Original Number of Participants 24
Basis for Original Classification Based on analogy with other drift gillnet fisheries and the potential to entangle marine mammals.
Past Names CA yellowtail, barracuda, and white seabass drift gillnet (mesh size >3.5 in and < 14 in) (until 2008); CA yellowtail, barracuda, white seabass, and tuna drift gillnet (mesh size >3.5 in and < 14 in) (until 2007).
Species/stocks historically documented as killed or injured (but not currently on the list) N/A

 

Timeline of Changes

2011
  • Added a superscript “2” after to denote that this fishery is classified by analogy to the Category II “CA halibut/white seabass and other species set gillnet (>3.5 in mesh)” fishery.  The fisheries operate in similar areas and similar seasons, thus it is reasonable that either fishery may cause serious injury or mortality of humpback whales.
  • Removed superscript “1” after long-beaked common dolphins (CA) in the list of species/stocks killed injured in this fishery.  The level of mortality and serious injury of long-beaked common dolphins no longer exceeds 1% of the stock’s PBR.
  • Estimated number of participants reduced from 24 to 30.
2008
  • NMFS proposed to elevate this fishery to Category I based on observer documented interactions with long-beaked common dolphins (CA) in 2003-2004.  The draft 2007 SARs reported 17 documented takes, with the estimated annual mortality was 9 dolphins, or 82 % of PBR (PBR= 11).  However, during the public comment period for the draft 2007 SARs, errors in the observer coverage were found.  The correct levels of observer coverage for 2002, 2003, and 2004, were 11.5%, 10.4% and 17.6%, respectively.  Based upon these observer coverage levels, the revised mean annual serious injury or mortality of long-beaked common dolphins (CA) in this fishery is 4.7 animals/year, which is 43% of the stock’s PBR.  Therefore, this fishery remained classified as Category II.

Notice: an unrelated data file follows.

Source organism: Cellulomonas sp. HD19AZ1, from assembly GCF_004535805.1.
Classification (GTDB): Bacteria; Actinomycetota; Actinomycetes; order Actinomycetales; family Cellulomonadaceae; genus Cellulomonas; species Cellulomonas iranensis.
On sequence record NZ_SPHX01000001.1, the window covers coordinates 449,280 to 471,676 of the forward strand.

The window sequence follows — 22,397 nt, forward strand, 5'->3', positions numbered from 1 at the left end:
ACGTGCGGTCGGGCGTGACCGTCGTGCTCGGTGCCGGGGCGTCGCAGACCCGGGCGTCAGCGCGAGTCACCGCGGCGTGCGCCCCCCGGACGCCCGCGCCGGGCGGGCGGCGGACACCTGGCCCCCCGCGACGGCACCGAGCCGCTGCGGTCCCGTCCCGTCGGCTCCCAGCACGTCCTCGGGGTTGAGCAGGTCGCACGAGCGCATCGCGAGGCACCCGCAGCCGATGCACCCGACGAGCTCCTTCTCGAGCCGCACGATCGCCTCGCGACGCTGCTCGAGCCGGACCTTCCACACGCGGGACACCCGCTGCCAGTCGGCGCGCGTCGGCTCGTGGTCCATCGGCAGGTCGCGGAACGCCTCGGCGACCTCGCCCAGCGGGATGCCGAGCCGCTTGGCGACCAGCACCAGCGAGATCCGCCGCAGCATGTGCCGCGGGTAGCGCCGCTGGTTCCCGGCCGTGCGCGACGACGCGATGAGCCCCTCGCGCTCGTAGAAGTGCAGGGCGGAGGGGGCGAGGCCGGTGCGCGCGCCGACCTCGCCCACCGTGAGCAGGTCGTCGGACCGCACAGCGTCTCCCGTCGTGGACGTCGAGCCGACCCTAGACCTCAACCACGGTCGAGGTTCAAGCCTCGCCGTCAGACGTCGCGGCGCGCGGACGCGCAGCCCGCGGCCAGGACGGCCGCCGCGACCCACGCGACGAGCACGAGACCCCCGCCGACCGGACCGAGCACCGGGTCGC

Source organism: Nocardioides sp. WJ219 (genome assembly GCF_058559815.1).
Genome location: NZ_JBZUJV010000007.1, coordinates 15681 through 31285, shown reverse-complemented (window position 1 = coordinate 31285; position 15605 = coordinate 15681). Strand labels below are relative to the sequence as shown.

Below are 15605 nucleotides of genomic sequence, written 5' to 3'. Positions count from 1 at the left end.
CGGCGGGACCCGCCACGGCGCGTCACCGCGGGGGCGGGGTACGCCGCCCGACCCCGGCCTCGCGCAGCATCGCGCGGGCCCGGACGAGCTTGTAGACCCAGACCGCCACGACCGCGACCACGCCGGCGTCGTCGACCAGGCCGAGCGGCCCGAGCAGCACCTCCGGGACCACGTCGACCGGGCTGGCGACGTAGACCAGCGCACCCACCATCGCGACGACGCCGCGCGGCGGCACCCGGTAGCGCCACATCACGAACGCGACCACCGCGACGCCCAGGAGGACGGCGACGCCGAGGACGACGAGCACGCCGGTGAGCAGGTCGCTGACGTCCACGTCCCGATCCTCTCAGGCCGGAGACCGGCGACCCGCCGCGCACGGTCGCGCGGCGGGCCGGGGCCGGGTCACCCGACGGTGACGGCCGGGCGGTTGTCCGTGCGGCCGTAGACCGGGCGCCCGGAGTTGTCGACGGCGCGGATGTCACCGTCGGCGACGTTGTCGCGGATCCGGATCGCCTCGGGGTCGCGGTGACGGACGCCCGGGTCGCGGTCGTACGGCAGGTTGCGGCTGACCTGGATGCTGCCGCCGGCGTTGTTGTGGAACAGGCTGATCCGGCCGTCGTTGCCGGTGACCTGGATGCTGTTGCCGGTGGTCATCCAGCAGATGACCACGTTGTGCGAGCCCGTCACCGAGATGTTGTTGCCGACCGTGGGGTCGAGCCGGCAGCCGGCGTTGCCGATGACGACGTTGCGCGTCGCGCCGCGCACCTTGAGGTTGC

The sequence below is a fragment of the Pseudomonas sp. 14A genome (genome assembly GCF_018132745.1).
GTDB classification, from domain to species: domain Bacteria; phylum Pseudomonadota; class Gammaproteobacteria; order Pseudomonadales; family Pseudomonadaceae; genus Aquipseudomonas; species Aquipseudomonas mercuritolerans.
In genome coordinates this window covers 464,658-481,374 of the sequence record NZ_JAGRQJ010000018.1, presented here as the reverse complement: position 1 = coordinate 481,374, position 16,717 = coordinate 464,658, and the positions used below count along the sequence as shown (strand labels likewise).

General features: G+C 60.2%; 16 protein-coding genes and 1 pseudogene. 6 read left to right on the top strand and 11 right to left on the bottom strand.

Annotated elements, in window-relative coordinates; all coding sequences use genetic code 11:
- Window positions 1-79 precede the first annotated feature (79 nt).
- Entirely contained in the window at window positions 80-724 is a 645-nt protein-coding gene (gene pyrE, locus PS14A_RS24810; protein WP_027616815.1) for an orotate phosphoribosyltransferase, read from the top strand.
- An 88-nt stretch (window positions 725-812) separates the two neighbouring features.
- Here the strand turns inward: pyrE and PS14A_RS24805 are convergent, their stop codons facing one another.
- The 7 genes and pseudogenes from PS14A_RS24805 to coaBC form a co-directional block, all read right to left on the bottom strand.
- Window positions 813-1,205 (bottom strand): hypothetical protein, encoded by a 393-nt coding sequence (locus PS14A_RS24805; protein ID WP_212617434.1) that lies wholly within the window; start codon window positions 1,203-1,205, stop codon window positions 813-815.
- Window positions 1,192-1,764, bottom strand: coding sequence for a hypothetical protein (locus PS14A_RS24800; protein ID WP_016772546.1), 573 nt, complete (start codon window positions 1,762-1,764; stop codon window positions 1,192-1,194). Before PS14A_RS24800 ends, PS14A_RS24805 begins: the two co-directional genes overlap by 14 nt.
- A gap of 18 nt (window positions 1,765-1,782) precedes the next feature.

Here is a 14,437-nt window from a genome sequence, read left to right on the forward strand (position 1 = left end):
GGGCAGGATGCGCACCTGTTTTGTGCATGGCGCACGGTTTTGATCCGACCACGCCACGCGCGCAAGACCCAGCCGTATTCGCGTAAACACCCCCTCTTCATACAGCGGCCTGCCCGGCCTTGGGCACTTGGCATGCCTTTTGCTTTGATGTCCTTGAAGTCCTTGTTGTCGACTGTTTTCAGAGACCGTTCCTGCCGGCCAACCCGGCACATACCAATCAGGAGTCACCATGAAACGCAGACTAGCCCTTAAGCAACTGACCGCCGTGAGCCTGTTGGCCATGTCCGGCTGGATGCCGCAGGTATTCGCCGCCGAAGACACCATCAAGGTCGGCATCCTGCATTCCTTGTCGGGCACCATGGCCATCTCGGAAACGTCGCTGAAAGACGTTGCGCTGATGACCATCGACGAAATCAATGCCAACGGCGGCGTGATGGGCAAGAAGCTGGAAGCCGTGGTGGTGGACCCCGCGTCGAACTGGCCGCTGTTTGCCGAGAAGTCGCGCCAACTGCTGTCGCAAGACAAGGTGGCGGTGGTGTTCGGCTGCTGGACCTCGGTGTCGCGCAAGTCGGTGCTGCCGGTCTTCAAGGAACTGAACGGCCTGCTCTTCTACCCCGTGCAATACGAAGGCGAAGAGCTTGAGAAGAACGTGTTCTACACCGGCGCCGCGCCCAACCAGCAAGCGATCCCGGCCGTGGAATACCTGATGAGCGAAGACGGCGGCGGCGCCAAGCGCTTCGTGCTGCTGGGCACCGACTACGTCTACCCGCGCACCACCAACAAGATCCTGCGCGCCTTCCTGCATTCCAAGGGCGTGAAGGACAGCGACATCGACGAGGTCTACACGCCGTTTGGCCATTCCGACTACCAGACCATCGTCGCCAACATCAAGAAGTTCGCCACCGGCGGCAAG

• Removed the superscript "2" after the fishery in the Table 1 on the LOF.  The fishery is no longer classified by analogy to other drift gillnet fisheries, but is classified based on takes of long-beaked common dolphins (CA).  Therefore, added a superscript "1" after long-beaked common dolphins (CA) indicating that takes of this stock are driving the classification of the fishery.
  • Renamed "CA yellowtail, barracuda, and white seabass drift gillnet (mesh size ≥3.5in. and < 14 in.)" to be consistent with the minimum mesh size allowed in this fishery as defined by the CA Fish and Game Code.
2007
  • Renamed from “CA yellowtail, barracuda, white seabass, and tuna drift gillnet (mesh size >3.5 in and < 14 in)” fishery to "CA yellowtail, barracuda, and white seabass drift gillnet (mesh size >3.5in. and < 14 in.)" fishery because targeting tuna with this type of drift gillnet was effectively prohibited in 2004 under the HMS FMP.
2006
  • Added a superscript “2” after this fishery in Table 1, indicating that the fishery is classified by analogy.

2005
  • Added CA sea lion (U.S.), long-beaked common dolphin (CA/OR/WA), and short-beaked common dolphin (CA/OR/WA).


 

Updated January 15, 2017